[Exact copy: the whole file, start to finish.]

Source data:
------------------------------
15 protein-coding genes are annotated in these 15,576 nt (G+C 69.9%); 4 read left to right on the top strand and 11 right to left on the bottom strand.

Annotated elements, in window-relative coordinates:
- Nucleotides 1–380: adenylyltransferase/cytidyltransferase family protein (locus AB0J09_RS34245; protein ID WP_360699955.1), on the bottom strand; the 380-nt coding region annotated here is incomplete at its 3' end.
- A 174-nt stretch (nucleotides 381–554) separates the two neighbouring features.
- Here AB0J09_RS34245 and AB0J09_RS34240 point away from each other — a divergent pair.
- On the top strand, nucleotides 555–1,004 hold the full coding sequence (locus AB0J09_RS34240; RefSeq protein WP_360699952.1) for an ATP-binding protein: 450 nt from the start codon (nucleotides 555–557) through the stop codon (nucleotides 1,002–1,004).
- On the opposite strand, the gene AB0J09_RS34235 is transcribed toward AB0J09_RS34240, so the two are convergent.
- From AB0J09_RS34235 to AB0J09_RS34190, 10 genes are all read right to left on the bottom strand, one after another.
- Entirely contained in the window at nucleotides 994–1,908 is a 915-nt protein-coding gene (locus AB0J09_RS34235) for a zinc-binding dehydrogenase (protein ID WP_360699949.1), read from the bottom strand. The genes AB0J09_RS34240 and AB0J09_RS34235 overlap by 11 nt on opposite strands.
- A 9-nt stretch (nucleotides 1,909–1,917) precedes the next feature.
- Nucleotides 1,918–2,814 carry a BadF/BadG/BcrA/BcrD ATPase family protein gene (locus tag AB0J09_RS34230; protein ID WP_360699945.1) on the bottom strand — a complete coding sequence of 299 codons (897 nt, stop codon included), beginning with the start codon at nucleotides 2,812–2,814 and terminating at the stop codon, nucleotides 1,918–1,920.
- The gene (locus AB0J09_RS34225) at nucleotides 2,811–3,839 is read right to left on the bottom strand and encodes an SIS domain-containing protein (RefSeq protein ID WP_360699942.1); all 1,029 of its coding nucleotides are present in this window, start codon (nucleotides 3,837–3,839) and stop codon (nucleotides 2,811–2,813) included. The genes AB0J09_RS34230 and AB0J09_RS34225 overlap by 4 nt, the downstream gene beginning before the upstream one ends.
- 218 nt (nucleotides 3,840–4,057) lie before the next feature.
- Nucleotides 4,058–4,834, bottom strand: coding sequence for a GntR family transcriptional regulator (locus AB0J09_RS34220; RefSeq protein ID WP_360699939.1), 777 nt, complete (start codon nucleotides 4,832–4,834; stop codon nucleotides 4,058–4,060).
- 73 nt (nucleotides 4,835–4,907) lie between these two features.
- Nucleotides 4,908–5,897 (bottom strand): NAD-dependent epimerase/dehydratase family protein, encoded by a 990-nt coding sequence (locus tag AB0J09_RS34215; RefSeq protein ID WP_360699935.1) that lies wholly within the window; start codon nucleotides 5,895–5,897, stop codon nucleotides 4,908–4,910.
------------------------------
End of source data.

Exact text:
15 protein-coding genes are annotated in these 15,576 nt (G+C 69.9%); 4 read left to right on the top strand and 11 right to left on the bottom strand.

Annotated elements, in window-relative coordinates:
- Nucleotides 1–380: adenylyltransferase/cytidyltransferase family protein (locus AB0J09_RS34245; protein ID WP_360699955.1), on the bottom strand; the 380-nt coding region annotated here is incomplete at its 3' end.
- A 174-nt stretch (nucleotides 381–554) separates the two neighbouring features.
- Here AB0J09_RS34245 and AB0J09_RS34240 point away from each other — a divergent pair.
- On the top strand, nucleotides 555–1,004 hold the full coding sequence (locus AB0J09_RS34240; RefSeq protein WP_360699952.1) for an ATP-binding protein: 450 nt from the start codon (nucleotides 555–557) through the stop codon (nucleotides 1,002–1,004).
- On the opposite strand, the gene AB0J09_RS34235 is transcribed toward AB0J09_RS34240, so the two are convergent.
- From AB0J09_RS34235 to AB0J09_RS34190, 10 genes are all read right to left on the bottom strand, one after another.
- Entirely contained in the window at nucleotides 994–1,908 is a 915-nt protein-coding gene (locus AB0J09_RS34235) for a zinc-binding dehydrogenase (protein ID WP_360699949.1), read from the bottom strand. The genes AB0J09_RS34240 and AB0J09_RS34235 overlap by 11 nt on opposite strands.
- A 9-nt stretch (nucleotides 1,909–1,917) precedes the next feature.
- Nucleotides 1,918–2,814 carry a BadF/BadG/BcrA/BcrD ATPase family protein gene (locus tag AB0J09_RS34230; protein ID WP_360699945.1) on the bottom strand — a complete coding sequence of 299 codons (897 nt, stop codon included), beginning with the start codon at nucleotides 2,812–2,814 and terminating at the stop codon, nucleotides 1,918–1,920.
- The gene (locus AB0J09_RS34225) at nucleotides 2,811–3,839 is read right to left on the bottom strand and encodes an SIS domain-containing protein (RefSeq protein ID WP_360699942.1); all 1,029 of its coding nucleotides are present in this window, start codon (nucleotides 3,837–3,839) and stop codon (nucleotides 2,811–2,813) included. The genes AB0J09_RS34230 and AB0J09_RS34225 overlap by 4 nt, the downstream gene beginning before the upstream one ends.
- 218 nt (nucleotides 3,840–4,057) lie before the next feature.
- Nucleotides 4,058–4,834, bottom strand: coding sequence for a GntR family transcriptional regulator (locus AB0J09_RS34220; RefSeq protein ID WP_360699939.1), 777 nt, complete (start codon nucleotides 4,832–4,834; stop codon nucleotides 4,058–4,060).
- 73 nt (nucleotides 4,835–4,907) lie between these two features.
- Nucleotides 4,908–5,897 (bottom strand): NAD-dependent epimerase/dehydratase family protein, encoded by a 990-nt coding sequence (locus tag AB0J09_RS34215; RefSeq protein ID WP_360699935.1) that lies wholly within the window; start codon nucleotides 5,895–5,897, stop codon nucleotides 4,908–4,910.